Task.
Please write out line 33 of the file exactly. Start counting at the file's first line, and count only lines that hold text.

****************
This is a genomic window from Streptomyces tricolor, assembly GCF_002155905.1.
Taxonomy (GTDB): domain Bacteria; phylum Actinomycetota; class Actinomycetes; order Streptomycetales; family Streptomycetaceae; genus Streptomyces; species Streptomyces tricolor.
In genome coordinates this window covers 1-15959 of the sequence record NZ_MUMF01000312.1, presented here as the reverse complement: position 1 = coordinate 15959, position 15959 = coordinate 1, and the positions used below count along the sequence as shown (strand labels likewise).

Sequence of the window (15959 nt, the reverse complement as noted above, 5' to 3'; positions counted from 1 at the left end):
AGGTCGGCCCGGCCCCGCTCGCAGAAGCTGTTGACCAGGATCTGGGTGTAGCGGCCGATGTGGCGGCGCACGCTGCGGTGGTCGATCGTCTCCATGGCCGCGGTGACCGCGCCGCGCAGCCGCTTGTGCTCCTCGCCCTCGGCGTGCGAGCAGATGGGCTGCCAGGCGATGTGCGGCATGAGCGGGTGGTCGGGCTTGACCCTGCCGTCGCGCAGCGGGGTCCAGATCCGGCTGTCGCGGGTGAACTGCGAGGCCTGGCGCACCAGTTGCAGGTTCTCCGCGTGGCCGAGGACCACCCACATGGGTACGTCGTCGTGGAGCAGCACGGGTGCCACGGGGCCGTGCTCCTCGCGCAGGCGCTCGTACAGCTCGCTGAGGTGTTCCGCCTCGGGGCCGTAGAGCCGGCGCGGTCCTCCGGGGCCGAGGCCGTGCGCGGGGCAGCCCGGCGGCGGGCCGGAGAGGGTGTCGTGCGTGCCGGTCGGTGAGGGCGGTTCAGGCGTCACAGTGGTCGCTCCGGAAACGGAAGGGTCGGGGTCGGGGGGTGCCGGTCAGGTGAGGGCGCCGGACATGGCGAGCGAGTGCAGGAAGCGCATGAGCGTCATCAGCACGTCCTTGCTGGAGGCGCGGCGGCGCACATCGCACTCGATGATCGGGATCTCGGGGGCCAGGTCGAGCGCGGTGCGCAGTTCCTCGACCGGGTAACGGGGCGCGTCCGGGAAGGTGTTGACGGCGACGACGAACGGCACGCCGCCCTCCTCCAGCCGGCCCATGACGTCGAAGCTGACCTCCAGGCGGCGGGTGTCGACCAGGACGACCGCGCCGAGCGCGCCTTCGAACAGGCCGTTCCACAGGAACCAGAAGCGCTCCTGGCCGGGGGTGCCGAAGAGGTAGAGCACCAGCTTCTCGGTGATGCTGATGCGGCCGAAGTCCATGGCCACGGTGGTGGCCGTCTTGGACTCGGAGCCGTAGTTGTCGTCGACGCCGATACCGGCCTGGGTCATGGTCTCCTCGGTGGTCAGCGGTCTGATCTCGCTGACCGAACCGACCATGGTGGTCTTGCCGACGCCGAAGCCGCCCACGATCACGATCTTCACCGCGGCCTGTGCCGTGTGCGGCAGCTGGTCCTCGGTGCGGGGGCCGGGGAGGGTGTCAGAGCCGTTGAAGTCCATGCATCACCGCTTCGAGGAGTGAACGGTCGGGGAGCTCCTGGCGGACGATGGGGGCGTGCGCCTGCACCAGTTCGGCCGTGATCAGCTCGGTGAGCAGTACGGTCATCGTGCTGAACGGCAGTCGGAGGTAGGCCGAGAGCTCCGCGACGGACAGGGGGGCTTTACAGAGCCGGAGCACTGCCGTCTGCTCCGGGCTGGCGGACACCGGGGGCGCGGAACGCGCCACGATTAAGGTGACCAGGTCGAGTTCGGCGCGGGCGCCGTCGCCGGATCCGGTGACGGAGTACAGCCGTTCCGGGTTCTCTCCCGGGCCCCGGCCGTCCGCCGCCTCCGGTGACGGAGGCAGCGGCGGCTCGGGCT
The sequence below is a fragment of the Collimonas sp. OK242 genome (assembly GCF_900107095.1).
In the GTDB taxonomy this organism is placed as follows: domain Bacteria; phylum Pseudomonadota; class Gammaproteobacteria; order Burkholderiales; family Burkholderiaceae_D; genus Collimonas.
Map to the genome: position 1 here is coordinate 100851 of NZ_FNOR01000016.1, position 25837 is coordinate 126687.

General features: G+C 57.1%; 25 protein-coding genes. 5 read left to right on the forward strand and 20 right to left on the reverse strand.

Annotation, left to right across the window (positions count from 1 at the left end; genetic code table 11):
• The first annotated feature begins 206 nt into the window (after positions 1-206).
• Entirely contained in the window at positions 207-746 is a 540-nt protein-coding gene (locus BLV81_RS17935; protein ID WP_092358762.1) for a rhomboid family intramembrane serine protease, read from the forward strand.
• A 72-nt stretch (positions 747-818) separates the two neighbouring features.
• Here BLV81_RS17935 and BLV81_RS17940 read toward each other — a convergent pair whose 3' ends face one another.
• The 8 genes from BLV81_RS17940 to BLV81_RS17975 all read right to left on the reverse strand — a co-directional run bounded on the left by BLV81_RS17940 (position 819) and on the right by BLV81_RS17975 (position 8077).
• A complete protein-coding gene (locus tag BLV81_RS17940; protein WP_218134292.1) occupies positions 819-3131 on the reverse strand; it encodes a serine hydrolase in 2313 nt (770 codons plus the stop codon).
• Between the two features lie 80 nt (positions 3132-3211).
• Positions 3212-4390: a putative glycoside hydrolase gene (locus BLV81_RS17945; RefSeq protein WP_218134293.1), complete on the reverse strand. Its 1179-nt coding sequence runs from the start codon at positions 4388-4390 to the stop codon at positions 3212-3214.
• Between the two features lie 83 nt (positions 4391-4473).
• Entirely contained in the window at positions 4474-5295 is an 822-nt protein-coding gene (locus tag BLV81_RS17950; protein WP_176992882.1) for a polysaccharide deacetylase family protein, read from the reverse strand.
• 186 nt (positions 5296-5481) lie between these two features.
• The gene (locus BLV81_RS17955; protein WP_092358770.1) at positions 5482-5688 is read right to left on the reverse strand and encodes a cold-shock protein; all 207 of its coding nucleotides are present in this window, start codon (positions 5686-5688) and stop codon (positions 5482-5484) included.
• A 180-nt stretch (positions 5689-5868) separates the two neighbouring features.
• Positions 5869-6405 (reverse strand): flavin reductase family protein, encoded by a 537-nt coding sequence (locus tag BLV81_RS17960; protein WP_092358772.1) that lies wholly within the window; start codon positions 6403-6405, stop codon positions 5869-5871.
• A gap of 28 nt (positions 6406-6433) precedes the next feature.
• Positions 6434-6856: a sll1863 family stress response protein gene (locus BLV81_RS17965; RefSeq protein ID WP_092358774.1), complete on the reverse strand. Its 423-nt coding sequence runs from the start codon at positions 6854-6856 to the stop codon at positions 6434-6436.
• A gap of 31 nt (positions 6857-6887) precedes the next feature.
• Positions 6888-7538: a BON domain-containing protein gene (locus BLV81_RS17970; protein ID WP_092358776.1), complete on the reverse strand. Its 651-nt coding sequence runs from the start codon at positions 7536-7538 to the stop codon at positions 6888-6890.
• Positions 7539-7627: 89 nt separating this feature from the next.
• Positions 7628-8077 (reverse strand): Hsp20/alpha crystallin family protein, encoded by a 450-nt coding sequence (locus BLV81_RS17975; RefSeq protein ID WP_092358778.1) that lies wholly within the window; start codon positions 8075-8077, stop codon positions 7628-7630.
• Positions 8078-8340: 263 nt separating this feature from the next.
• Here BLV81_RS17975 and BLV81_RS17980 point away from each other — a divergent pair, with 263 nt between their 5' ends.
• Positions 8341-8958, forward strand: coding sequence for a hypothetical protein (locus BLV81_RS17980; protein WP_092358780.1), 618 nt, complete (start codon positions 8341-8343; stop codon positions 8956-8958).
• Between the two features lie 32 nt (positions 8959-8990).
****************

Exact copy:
• Positions 8341-8958, forward strand: coding sequence for a hypothetical protein (locus BLV81_RS17980; protein WP_092358780.1), 618 nt, complete (start codon positions 8341-8343; stop codon positions 8956-8958).